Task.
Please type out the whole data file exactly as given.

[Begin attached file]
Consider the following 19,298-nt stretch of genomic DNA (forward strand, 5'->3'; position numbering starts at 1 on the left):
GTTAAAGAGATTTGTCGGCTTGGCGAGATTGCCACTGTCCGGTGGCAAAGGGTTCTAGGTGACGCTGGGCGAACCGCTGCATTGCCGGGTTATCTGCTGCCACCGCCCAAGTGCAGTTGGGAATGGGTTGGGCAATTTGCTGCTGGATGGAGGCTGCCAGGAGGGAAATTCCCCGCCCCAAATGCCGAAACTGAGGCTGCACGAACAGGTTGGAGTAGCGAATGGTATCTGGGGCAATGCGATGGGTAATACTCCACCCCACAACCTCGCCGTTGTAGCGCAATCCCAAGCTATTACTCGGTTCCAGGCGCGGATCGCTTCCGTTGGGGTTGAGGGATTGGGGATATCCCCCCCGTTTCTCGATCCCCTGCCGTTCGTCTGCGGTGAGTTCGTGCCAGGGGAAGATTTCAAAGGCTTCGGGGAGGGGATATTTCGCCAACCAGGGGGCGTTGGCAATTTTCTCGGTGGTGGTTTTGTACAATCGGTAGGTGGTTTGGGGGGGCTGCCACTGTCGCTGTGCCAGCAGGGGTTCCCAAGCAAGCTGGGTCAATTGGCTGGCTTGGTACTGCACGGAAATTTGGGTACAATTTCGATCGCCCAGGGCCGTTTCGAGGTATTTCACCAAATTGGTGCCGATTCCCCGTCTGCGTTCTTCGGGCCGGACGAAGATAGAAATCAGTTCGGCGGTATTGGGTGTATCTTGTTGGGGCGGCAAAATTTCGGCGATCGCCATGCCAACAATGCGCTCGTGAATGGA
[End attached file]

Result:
Consider the following 19,298-nt stretch of genomic DNA (forward strand, 5'->3'; position numbering starts at 1 on the left):
GTTAAAGAGATTTGTCGGCTTGGCGAGATTGCCACTGTCCGGTGGCAAAGGGTTCTAGGTGACGCTGGGCGAACCGCTGCATTGCCGGGTTATCTGCTGCCACCGCCCAAGTGCAGTTGGGAATGGGTTGGGCAATTTGCTGCTGGATGGAGGCTGCCAGGAGGGAAATTCCCCGCCCCAAATGCCGAAACTGAGGCTGCACGAACAGGTTGGAGTAGCGAATGGTATCTGGGGCAATGCGATGGGTAATACTCCACCCCACAACCTCGCCGTTGTAGCGCAATCCCAAGCTATTACTCGGTTCCAGGCGCGGATCGCTTCCGTTGGGGTTGAGGGATTGGGGATATCCCCCCCGTTTCTCGATCCCCTGCCGTTCGTCTGCGGTGAGTTCGTGCCAGGGGAAGATTTCAAAGGCTTCGGGGAGGGGATATTTCGCCAACCAGGGGGCGTTGGCAATTTTCTCGGTGGTGGTTTTGTACAATCGGTAGGTGGTTTGGGGGGGCTGCCACTGTCGCTGTGCCAGCAGGGGTTCCCAAGCAAGCTGGGTCAATTGGCTGGCTTGGTACTGCACGGAAATTTGGGTACAATTTCGATCGCCCAGGGCCGTTTCGAGGTATTTCACCAAATTGGTGCCGATTCCCCGTCTGCGTTCTTCGGGCCGGACGAAGATAGAAATCAGTTCGGCGGTATTGGGTGTATCTTGTTGGGGCGGCAAAATTTCGGCGATCGCCATGCCAACAATGCGCTCGTGAATGGA